App Tiers Affected:
In previous blogs, we’ve debated the pros and cons of cryptocurrency, but like it or not, they’re a real part of our economy now. That means they’re part of our illicit economy, too. F5 Labs has been tracking crypto-mining malware that hijacks a computer’s resources in order to create cryptocurrency, but there’s a more obvious threat to anyone holding cryptocurrency like Bitcoin or Ethereum. Cryptocurrency can be straight-up stolen from our computers, just like payment card numbers or credentials.
This summer, we released our first annual Application Protection Report which, among other things, took a deep look at data breaches across the US. In 2017, we examined a decade of the most severe breaches. Now seemed like an appropriate time for us to look closely at cryptocurrency breaches.
As the title of this piece implies, we’re closing in on a billion dollars’ worth of cryptocurrency stolen in 2018—and the year isn’t even over yet. It’s pretty simple math, starting with the top five: CoinCheck at $520 million,1 followed by BitGrail at $195 million,2 then Zaif for $60 million,3 and CoinRail at $40 million,4 and finally Bancor for $23.5 million.5 That totals $838.5 million dollars. And those are just the major incidents this year. It’s completely believable that we could hit a billion dollars in the next month or two.
One of the biggest problems with cryptocurrency is that it’s not as heavily regulated as the traditional financial industry. Therefore, we don’t see as many mandatory stringent technical and administrative protection measures in place. Security is lax, and there are more fly-by-night operators.6 Worst of all, it is very difficult to reverse cryptocurrency transactions. If you get ripped off, there not much you can do to undo the fraud, and there’s no deposit insurance to make you whole. Some cryptocurrency exchanges have covered the loss for some customers. However, once the losses reach the tens of millions, exchanges often close their doors and you’re left holding an empty (virtual) bag.
Seven Years of Cryptocurrency Thefts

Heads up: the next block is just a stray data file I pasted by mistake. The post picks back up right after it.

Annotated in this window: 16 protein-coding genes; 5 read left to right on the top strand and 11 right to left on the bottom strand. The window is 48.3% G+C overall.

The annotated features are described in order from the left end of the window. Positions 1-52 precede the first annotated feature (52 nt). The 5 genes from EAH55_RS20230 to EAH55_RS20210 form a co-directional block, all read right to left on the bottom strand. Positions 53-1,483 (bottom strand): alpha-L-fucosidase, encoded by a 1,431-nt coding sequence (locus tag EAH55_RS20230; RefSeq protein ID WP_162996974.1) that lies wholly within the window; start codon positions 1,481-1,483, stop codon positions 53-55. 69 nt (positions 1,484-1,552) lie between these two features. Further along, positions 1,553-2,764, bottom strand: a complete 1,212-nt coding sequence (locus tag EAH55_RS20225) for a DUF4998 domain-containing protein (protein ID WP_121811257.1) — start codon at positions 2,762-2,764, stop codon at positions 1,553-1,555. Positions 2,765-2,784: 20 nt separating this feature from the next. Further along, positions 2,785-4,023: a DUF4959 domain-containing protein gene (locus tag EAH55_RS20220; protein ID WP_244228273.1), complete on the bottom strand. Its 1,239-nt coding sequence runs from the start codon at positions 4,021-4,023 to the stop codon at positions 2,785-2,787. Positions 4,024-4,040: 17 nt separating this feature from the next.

We looked through the last seven years of major cryptocurrency thefts for this analysis, which totaled 73 cases.7 At the beginning of these incidents (2011), Bitcoin had parity with the US dollar, with a single coin averaging about a buck. Today that same coin is worth over $6,000. Do we see a six-thousand-fold growth in crypto theft? Well, as Figure 1 shows, it’s actually closer to double that at a nearly twelve-thousand-fold increase.
Over the past seven years of cryptocurrency data thefts, we found the average take on an incident was around $31 million. Figure 2 shows the pure number of cryptocurrency theft incidents.
Overall, the dollar losses are mounting, but the number of incidents has stayed pretty much the same, averaging 9 per year. During the uptick that occurred around 2013, the average jumped from three incidents per annum in previous years to 11 afterwards. What happened in 2013? Well, it was the Year of Bitcoin,8 per Forbes Magazine, denoting the serious financial investment being put towards cryptocurrencies. It seems to have piqued criminal attention, as well.
What is Going Wrong?
Like most security professionals, we at F5 Labs are most interested in how the attackers are getting in so we can design the appropriate defenses. We read through all these cases and, where we could, we attributed the incidents to an inciting cause, as shown in Figure 3.
|Access credential theft||8.22%|
Figure 3: Causes of cryptocurrency theft by incidence percentage
It’s worthwhile to compare these statistics to general data breaches, as we did in the 2018 Application Protection Report. In comparing the incident numbers, the first thing that jumped out to us was the high rate of insiders. For cryptocurrency thefts, the incidence rate is more than double, at 4.1% versus the average of 2%. That much highly liquid value sitting around is a tempting target for thieves, inside and out of an organization. That’s why traditional financial institutions worldwide have strict personnel management practices such as background checks, separation of duties, and system change auditing.
We also see double the amount of undisclosed causes, which is a known problem in the cryptocurrency industry. Some cryptocurrency thefts have been attributed to exchange owners faking a hack and taking off with the money.9
We also saw a significantly higher number of DNS hijacking attacks. They do happen to traditional banks,10 but they are relatively rare in comparison to other types of attacks. In the cryptocurrency world, DNS attacks seem to be a larger problem.